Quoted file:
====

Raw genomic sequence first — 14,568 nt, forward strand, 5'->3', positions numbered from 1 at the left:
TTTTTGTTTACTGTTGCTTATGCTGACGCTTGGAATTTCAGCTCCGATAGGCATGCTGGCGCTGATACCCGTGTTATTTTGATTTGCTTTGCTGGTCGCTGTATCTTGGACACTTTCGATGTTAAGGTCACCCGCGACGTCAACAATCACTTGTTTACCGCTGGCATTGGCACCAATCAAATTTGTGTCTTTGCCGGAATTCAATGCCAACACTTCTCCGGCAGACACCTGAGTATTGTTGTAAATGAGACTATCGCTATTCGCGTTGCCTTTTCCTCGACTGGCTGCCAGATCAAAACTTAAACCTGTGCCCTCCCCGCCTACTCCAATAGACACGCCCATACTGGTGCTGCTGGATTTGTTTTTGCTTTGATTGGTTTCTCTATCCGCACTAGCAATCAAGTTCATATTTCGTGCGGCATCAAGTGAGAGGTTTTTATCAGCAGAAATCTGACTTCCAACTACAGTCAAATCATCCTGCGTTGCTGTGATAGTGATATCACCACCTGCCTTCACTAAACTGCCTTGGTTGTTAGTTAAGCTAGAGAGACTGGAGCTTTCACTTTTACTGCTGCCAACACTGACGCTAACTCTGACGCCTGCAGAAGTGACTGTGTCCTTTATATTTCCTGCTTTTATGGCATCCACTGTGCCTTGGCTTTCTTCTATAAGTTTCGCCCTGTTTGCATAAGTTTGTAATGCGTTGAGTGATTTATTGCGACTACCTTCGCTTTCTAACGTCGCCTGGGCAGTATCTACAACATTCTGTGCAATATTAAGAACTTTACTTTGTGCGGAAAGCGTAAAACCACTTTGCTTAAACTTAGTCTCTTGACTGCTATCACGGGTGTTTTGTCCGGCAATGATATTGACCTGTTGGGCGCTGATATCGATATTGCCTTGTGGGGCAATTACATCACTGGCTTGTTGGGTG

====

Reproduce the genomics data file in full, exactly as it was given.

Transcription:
Raw genomic sequence first — 14,568 nt, forward strand, 5'->3', positions numbered from 1 at the left:
TTTTTGTTTACTGTTGCTTATGCTGACGCTTGGAATTTCAGCTCCGATAGGCATGCTGGCGCTGATACCCGTGTTATTTTGATTTGCTTTGCTGGTCGCTGTATCTTGGACACTTTCGATGTTAAGGTCACCCGCGACGTCAACAATCACTTGTTTACCGCTGGCATTGGCACCAATCAAATTTGTGTCTTTGCCGGAATTCAATGCCAACACTTCTCCGGCAGACACCTGAGTATTGTTGTAAATGAGACTATCGCTATTCGCGTTGCCTTTTCCTCGACTGGCTGCCAGATCAAAACTTAAACCTGTGCCCTCCCCGCCTACTCCAATAGACACGCCCATACTGGTGCTGCTGGATTTGTTTTTGCTTTGATTGGTTTCTCTATCCGCACTAGCAATCAAGTTCATATTTCGTGCGGCATCAAGTGAGAGGTTTTTATCAGCAGAAATCTGACTTCCAACTACAGTCAAATCATCCTGCGTTGCTGTGATAGTGATATCACCACCTGCCTTCACTAAACTGCCTTGGTTGTTAGTTAAGCTAGAGAGACTGGAGCTTTCACTTTTACTGCTGCCAACACTGACGCTAACTCTGACGCCTGCAGAAGTGACTGTGTCCTTTATATTTCCTGCTTTTATGGCATCCACTGTGCCTTGGCTTTCTTCTATAAGTTTCGCCCTGTTTGCATAAGTTTGTAATGCGTTGAGTGATTTATTGCGACTACCTTCGCTTTCTAACGTCGCCTGGGCAGTATCTACAACATTCTGTGCAATATTAAGAACTTTACTTTGTGCGGAAAGCGTAAAACCACTTTGCTTAAACTTAGTCTCTTGACTGCTATCACGGGTGTTTTGTCCGGCAATGATATTGACCTGTTGGGCGCTGATATCGATATTGCCTTGTGGGGCAATTACATCACTGGCTTGTTGGGTG